A high-pitched "tink" (Ibanez et al 1999).
Behavior and communication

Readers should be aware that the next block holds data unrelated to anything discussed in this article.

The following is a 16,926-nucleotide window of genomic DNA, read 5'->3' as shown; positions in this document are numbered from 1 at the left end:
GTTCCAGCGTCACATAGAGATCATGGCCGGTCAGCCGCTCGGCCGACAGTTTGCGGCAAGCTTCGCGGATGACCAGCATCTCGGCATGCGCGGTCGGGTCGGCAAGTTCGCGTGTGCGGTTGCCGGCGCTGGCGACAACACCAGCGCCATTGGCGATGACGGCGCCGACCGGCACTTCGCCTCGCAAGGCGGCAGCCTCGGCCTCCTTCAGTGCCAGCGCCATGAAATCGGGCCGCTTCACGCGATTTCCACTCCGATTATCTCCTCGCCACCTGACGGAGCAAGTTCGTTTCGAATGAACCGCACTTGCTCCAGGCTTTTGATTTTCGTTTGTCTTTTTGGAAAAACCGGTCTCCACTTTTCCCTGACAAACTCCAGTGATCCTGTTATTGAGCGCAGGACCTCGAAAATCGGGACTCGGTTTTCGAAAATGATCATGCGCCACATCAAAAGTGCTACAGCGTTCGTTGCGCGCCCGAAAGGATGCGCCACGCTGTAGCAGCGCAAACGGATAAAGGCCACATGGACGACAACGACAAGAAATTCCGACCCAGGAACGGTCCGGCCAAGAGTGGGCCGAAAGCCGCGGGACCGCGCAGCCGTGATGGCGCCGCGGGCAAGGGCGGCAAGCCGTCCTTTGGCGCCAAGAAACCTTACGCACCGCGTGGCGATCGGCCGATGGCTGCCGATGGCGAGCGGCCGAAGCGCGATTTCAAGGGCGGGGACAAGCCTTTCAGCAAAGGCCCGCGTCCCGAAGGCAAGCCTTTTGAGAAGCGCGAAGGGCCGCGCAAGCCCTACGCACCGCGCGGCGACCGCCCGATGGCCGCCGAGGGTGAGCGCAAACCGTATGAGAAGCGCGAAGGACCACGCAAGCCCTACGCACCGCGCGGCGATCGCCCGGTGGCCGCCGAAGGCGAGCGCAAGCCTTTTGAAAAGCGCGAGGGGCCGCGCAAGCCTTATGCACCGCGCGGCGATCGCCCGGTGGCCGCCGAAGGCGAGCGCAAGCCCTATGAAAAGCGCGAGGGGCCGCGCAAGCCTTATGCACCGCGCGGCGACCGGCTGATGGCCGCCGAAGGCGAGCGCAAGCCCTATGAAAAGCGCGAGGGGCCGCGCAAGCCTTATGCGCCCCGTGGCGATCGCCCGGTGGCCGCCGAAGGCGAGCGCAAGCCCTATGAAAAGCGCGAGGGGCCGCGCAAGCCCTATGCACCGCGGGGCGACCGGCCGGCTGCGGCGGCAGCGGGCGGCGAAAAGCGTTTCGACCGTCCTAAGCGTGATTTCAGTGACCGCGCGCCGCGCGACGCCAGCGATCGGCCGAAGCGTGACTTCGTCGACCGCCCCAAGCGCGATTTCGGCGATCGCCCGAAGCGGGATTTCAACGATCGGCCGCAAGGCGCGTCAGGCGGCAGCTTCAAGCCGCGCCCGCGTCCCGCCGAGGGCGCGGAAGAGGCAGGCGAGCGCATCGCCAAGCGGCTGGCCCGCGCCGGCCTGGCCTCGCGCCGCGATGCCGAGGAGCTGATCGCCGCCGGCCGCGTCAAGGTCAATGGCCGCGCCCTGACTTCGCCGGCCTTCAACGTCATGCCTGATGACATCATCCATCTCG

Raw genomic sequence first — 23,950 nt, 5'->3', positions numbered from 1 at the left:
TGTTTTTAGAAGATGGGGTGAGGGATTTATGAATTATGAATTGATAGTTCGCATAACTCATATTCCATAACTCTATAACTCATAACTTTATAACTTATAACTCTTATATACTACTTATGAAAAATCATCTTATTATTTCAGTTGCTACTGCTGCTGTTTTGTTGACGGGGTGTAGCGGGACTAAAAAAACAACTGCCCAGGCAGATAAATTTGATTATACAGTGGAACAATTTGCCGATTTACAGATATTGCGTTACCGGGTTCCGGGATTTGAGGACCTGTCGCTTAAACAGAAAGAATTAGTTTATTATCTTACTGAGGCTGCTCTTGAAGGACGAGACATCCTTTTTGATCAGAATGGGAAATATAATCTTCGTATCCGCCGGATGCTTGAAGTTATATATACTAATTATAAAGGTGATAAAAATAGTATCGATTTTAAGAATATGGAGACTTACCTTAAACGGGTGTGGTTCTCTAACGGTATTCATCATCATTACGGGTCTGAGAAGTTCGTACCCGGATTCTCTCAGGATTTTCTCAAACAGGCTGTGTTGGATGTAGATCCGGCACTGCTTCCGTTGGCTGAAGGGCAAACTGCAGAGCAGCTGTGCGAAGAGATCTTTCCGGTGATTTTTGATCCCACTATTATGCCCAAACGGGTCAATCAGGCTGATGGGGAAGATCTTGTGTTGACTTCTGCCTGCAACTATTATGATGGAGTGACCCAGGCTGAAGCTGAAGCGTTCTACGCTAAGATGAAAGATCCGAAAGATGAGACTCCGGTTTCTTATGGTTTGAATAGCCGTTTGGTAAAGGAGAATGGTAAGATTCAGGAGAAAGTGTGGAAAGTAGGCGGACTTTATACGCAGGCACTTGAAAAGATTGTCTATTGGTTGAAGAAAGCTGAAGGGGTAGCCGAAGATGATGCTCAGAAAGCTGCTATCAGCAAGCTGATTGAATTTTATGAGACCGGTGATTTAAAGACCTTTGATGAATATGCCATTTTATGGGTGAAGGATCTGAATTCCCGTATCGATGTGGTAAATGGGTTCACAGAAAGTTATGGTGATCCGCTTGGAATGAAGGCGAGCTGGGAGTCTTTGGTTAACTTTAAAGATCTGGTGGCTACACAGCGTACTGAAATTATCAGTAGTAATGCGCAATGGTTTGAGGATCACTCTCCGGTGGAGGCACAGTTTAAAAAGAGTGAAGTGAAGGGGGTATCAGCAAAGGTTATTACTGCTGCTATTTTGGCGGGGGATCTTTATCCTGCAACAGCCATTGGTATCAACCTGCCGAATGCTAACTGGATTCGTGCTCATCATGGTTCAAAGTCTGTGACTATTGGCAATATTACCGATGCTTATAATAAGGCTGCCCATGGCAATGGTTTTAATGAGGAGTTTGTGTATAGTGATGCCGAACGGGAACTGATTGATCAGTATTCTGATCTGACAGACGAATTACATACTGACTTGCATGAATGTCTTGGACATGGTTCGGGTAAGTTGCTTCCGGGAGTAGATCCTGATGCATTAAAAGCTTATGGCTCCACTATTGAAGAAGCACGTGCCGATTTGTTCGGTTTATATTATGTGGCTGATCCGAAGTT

Rather than jumping, Diasporus diastema will flatten itself against a leaf and slowly scurry away if disturbed (Scott 1983). Courtship and reproductive behavior were described by Ovaska and Rand (2001). Males approach females as they enter the male's territory, and the two engage in a series of ritualistic behaviors including leg waving, vocal sac touching, and bumping into the female (Ovaska and Rand 2001). Once the female has laid eggs, the males guard nest sites (their territory), but do not attend the eggs (Ovaska and Rand 2001).